As we arranged the bedding, Azad's mother said she was going to go clean the (already spotless) kitchen. Then Azad dropped the next bomb. She said that we were going to use it, too. Her mom stopped dead in her tracks. She stood there, her mind trying to make sense of that statement. I don't know many women who willingly share their kitchens. They will make you whatever you want, but stay out of their domains!  (Kalianna's mother, who feeds me until my stomach hurts, won't let me even walk in to hers, and she says so in no uncertain terms.)

Azad then informed her mom that she was going to make a "spinach pastry" to feed twelve. I didn't understand the total extent of this shock until later, when I discovered that Azad does not cook!

However, her mom, who is an incredibly charming woman, looked a little dazed but took this all in stride. It was late; she had been preparing for bed and then a big day of moving to the summer home the next day.

Kalianna called around 11:30, and would need further directions to the house. Azad realized that Kalianna would never find the place, and decided that we'd hike out to get her, which we did. Then we performed another miracle: finding parking. Envision, if you will, narrow streets, narrowed further by parked cars crammed together along them, and parallel parking is not one of Kalianna's strong points. However, we were blessed with a huge parking space on Azad's block.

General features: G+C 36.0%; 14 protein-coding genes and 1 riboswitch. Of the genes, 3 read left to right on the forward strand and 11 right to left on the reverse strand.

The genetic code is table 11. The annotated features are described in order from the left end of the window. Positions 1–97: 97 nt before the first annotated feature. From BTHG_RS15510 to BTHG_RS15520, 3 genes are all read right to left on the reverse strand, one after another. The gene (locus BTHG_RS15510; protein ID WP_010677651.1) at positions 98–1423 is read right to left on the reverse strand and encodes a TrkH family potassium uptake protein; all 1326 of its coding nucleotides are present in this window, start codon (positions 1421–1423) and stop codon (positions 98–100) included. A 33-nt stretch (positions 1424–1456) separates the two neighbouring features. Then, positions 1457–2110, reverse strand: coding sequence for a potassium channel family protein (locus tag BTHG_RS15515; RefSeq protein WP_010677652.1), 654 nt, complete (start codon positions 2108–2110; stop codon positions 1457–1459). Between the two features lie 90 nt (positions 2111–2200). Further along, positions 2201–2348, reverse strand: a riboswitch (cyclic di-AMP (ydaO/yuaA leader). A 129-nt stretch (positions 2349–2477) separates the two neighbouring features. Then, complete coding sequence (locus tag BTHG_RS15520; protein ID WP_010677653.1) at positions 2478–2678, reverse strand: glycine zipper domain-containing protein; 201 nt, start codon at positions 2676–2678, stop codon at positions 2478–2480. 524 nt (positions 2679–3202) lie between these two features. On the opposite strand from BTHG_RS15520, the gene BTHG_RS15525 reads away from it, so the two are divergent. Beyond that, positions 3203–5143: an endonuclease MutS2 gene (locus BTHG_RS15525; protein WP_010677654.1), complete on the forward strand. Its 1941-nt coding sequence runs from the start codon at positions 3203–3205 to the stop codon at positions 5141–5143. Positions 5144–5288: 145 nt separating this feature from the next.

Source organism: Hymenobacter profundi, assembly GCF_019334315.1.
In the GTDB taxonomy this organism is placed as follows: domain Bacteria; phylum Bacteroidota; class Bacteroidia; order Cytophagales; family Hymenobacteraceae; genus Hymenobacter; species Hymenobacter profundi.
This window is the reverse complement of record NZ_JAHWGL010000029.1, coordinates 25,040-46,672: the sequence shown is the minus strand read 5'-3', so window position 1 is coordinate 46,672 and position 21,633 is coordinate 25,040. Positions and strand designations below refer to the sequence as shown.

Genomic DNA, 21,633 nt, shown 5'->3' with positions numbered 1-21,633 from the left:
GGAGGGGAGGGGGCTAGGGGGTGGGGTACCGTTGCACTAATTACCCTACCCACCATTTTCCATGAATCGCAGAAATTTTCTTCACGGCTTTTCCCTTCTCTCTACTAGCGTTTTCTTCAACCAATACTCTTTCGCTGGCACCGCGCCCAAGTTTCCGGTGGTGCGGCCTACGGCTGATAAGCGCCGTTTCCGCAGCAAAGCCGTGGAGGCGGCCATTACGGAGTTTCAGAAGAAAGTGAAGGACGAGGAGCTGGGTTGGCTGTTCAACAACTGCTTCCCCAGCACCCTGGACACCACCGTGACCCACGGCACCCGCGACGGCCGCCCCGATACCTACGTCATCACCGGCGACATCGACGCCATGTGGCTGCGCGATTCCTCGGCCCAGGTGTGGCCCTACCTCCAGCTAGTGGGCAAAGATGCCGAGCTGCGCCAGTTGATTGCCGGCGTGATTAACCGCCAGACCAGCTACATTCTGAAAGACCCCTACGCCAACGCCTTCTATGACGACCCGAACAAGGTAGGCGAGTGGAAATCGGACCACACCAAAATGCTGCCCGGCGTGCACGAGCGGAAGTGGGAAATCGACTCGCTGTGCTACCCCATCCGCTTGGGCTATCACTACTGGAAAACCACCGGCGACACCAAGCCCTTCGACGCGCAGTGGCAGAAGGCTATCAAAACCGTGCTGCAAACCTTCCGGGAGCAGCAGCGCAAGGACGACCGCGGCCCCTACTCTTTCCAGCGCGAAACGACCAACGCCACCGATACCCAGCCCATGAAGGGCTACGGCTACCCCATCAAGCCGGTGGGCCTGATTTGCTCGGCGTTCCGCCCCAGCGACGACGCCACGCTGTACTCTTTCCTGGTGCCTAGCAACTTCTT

As I had seen Kalianna and her daughter earlier in the day, hiking at Byuk Ada, an island off Istanbul, I knew they must be as exhausted as I was. We all filed into the house and were greeted warmly by the mom, who, after apologizing profusely for not being able to show us the hospitailty she'd like to (short notice and all), took Kalianna to the back yard to show her the flowers that Kalianna had given Azad, a year earlier. She also showed us a lemon tree that she had grown from a seed. As we inspected the garden, the mom pulled the clothes off the line for Azad and me to fold while she cheerfully talked to Bilgai, Kalianna's daughter.

Bilgai, a mere sixteen years old, drifted off to sleep after making a garland of red carnations (her traditional job). Kalianna made her way back into the kitchen and began pulling out the things she would need to make her goodies. The mother gave her the pots and pans required, and Kalianna went to work like a professional, keeping all the ingredients in a very contained area. I'm not sure what one calls what she made, nor am I sure of the ingredients. Carob?, water, hazelnuts ground to a powder, cardamom and sugar, mixed and heated, then rolled into little balls and dusted with coconut. Azad's mom had not seen cardamom before, and we showed her the workings of it and gave her a taste. She was hovering around; it's a small kitchen, and more than two is a crowd, so I positioned myself at the dining table, well out of the way until called on.

The fete, planned for the morning, was Kalianna's religious leader's posthumous birthday. "Baba" was a basic socialist with Hindi/Buddhist doctrine.